Being central to iron metabolism, hepcidin may be a marker of iron deficiency, even in the presence of inflammation. Indeed, using animal models, we and others have demonstrated that hepcidin can be repressed despite inflammation [3335] and that this repression is associated with spleen iron mobilization [34]. These observations reinforce the concept that iron deficiency may coexist with anemia of inflammation [15]. Measurement of hepcidin concentrations may thus be helpful for the diagnosis of iron deficiency in the context of inflammation. Additionally, many hepcidin assays have been recently developed [36]. Most studies evaluating the use of hepcidin concentrations to diagnose iron deficiency during inflammation have used ELISA-based values showing virtually undetectable levels [35] or normal values [37, 38] of hepcidin despite inflammation (supposed to increase hepcidin synthesis). Measurement of hepcidin concentrations could be accurate in the diagnosis of iron deficiency in critically ill anemic patients using a cut-off value of less than 130 ng/l [38].

Is there a place for iron supplementation or treatment in critically ill patients?

Because iron deficiency may coexist with inflammation in critically ill patients [9, 10, 32, 38] and because iron may be mobilized from spleen stores in the presence of inflammation [34, 35], one could propose that iron be given to critically ill patients.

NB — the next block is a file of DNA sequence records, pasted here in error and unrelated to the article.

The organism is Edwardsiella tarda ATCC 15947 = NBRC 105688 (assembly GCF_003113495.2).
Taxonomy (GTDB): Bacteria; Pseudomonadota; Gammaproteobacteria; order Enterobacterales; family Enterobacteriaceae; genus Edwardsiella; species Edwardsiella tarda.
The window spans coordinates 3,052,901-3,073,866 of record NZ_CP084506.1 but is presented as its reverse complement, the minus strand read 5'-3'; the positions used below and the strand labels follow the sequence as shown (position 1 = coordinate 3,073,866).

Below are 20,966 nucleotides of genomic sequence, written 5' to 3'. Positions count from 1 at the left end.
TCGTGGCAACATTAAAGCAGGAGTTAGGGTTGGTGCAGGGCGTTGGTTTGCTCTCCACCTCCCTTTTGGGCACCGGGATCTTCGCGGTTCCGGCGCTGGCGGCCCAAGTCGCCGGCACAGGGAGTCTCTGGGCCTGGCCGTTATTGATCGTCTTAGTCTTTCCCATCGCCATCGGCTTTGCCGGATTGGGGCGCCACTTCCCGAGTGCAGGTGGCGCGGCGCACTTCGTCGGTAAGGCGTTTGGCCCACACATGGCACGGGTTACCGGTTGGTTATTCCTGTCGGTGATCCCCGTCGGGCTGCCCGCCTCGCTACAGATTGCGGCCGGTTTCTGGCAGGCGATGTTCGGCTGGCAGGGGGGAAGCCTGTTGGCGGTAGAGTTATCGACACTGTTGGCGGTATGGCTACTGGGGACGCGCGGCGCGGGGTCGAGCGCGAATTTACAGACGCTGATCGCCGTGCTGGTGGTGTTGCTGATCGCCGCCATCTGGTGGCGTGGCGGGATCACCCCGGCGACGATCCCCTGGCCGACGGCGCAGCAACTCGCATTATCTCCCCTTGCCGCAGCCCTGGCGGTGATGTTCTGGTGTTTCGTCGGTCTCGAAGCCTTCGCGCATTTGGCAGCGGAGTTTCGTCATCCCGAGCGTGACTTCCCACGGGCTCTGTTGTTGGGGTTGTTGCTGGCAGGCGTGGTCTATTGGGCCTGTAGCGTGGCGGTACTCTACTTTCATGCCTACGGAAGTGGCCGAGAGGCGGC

Because blood transfusion is not an option to fully correct the anemia in critically ill patients [6, 21], the use of alternatives such as erythropoiesis-stimulating agents or iron has been suggested. Erythropoiesis-stimulating agents have already been studied in the critically ill. They have not been shown to be useful [39] and are beyond the scope of this review. In addition, iron deficiency may concern up to 40% of critically ill patients [10, 31, 32, 38]. Iron may thus be needed not only for erythropoiesis but also to correct all the disorders associated with iron deficiency, having been shown to improve functional capacity in women [40] and in cardiac patients [41]. However, iron is also a toxic compound with the ability to induce oxidative stress or to promote bacterial growth and may thus not be suitable in the ICU context. Indeed, free iron may induce oxidative stress through the Fenton reaction. Large amounts of iron, exceeding the transferrin iron-binding capacity, may thus be toxic by inducing the release of free iron and causing oxidative stress. This probably explains the increased mortality associated with large amounts of iron administration (around the DL50) observed in an animal model of peritonitis [42]. However, no increase in oxidative stress has been demonstrated in human practice [43]. There is also a link between iron and infection, with iron being needed for bacterial growth. The decrease in serum iron concentration may be a defense mechanism against bacterial proliferation. However, bacteria have developed mechanisms for iron acquisition including the release of siderophores. The respective affinity for iron between transferrin and siderophores is probably what matters [44]. In clinical studies, this link between iron and infection has essentially been supported by experimental data on microorganisms and retrospective studies in hemodialysis patients showing an association between hyperfer-ritinemia and the likelihood of infection. However, available observational studies in postoperative or critically ill patients show no association between intravenous iron administration and risk of infection [45]. Furthermore, iron deficiency is associated with impaired immunity [46] and may, therefore, be responsible for increased susceptibility to infection [32] as well as being associated with increased length of stay in the ICU [31].